How history might look back on the Scottish independence referendum

Lesley Riddoch, David Torrance and Gerry Hassan join debate at University conference

Union Flag and Scottish Saltire
A conference at the University of Stirling is to explore the aftermath of the vote on Scottish Independence. Picture: iStockphoto®, © George Clerk, Union Flag and Scottish Saltire in Edinburgh.
15 July 2014

Writers, broadcasters and academics are getting together to imagine how future citizens and historians might look back on Scotland’s independence referendum – and what could happen after the 18 September poll.

The “If Scotland” conference at the University of Stirling on 23 and 24 August will explore aspects of the current debate likely to intrigue, baffle and amuse future generations.

Speakers lined to appear at the event include commentators Lesley Riddoch, David Torrance and Gerry Hassan as well as historian Professor Christopher Whatley and comedian Hardeep Singh Kohli.

Also appearing will be Professor Michael Keating, chair in Scottish Politics at the University of Aberdeen, and Dr Catriona M.M. Macdonald, reader in late modern Scottish history at the University of Glasgow. A workshop by the ‘Dearest Scotland’ letters project will allow those attending the event to pen their own hopes and fears to the future nation.

Members of BBC Scotland’s Generation 2014 youth project will also perform a short play centred on their expectations of a future Scotland, and how they might come to look back on their hopes and fears of 2014.

Organisers are particularly keen to encourage ordinary members of the public to attend, and registration is FREE for all but salaried academic delegates.

Dr Scott Hames from the Stirling Centre for Scottish Studies said: “The conference is as much for ‘normal’ people as it is for academics and postgraduate students.

“We’ll look at how the independence referendum might be remembered in decades to come - and consider the future of politics and literature in Scotland after a ‘Yes’ or ‘No’ vote. I hope people will come along and join us for some stimulating and enjoyable debate.” 

He added: “Viewed in retrospect, what happens in September 2014 will quickly come to seem mundane, even inevitable. So while the question is still uncertain and up for grabs, we will look at how the current debate might appear in 20-30 years’ time – a few decades after either a ‘Yes’ or ‘No’ result in September. Both possibilities will be explored fully, by a distinguished group of speakers engaged with both sides of the debate.”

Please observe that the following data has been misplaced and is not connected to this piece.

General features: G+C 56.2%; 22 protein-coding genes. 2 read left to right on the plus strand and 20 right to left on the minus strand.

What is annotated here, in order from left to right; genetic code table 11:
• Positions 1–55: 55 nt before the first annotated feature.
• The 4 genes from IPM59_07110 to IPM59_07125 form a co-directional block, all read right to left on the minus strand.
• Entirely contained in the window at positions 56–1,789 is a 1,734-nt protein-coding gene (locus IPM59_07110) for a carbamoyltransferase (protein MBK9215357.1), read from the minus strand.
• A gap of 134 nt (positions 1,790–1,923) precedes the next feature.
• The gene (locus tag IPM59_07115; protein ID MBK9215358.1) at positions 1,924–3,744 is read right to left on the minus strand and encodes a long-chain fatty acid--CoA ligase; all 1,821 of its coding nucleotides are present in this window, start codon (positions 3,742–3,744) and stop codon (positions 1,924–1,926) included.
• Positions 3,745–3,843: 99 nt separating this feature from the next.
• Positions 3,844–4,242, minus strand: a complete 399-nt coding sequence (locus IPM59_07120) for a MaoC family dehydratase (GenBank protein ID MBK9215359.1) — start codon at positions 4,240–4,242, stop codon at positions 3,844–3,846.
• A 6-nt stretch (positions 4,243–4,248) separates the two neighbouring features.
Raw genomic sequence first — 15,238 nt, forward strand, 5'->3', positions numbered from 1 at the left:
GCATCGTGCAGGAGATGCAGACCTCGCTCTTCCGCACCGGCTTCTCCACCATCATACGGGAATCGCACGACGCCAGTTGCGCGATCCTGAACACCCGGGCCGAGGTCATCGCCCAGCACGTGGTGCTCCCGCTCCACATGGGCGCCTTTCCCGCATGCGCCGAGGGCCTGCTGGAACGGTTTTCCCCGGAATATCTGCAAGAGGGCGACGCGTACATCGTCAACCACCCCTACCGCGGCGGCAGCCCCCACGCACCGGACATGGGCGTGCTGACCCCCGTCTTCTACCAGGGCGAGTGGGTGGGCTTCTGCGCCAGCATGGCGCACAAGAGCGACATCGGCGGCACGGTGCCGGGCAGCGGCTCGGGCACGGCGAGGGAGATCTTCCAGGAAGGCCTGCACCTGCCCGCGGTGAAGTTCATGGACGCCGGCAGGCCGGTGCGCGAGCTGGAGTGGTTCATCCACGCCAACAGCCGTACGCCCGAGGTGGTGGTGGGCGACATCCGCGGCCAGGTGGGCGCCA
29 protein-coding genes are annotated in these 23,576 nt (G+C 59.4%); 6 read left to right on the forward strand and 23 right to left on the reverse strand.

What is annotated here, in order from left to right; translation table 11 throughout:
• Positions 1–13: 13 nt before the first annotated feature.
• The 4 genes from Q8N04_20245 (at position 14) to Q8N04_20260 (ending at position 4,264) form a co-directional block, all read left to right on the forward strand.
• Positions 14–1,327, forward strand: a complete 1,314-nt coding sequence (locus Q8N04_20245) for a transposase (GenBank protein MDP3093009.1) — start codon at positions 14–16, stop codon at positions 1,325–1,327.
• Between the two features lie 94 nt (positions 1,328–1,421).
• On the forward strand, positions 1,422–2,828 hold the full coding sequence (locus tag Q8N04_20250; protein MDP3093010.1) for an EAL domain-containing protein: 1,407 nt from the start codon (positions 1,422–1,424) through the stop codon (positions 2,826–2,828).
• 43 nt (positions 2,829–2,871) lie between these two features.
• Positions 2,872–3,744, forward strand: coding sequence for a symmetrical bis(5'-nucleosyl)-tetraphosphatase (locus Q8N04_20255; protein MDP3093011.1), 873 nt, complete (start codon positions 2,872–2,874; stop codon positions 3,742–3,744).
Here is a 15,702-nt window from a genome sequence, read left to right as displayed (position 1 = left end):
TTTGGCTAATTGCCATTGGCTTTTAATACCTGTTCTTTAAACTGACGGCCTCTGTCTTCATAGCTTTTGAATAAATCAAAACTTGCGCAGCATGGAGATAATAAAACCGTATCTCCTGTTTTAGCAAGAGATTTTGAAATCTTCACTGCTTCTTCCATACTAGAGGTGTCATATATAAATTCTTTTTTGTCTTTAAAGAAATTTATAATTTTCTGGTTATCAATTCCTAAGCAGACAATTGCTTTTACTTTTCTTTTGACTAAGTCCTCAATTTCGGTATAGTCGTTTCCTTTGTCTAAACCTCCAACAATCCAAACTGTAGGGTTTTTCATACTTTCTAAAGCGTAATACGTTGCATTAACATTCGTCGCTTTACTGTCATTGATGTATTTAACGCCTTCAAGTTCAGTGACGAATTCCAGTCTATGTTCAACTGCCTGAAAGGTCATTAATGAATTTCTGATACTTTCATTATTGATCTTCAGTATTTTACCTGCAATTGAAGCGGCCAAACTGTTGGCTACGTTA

Other speakers lined up to take part in the conference include Professor Cairns Craig, who has published widely on Scottish and modernist literature; Jenni Calder, a Scottish literary historian, poet and novelist; and Kirstin Innes, a journalist, writer and arts publicist.

Dr Hames – who edited a book of essays about Independence - added: “What, in 2034 or 2044, will be celebrated or lamented about today’s debate, and the possibilities it opens?

“What will be difficult to explain to future generations, for whom the 2014 result might well seem unremarkable? What, on the other hand, will future generations find bizarre and unbelievable?

“We’ll be looking at answering these types of questions at the conference.

“This two-day event is not a campaigning occasion and will not be focused on arguments for and against independence. Rather we hope to explore - in serious and unserious ways - how the enormous condescension of posterity might colour the main issue of today.

“We’re aiming for an inclusive and welcoming atmosphere – closer to a festival than an academic conference. For this reason, there is no registration fee for postgraduate students and members of the public.”

The programme includes a number of plenary sessions from invited speakers, an evening of youth theatre and literary conversation, workshops encouraging democratic participation and daily set-piece debates with a panel of lively respondents (focused on post-Yes and post-No scenarios).

Find out more about the conference and register to attend here

Read about the Stirling Centre for Scottish Studies

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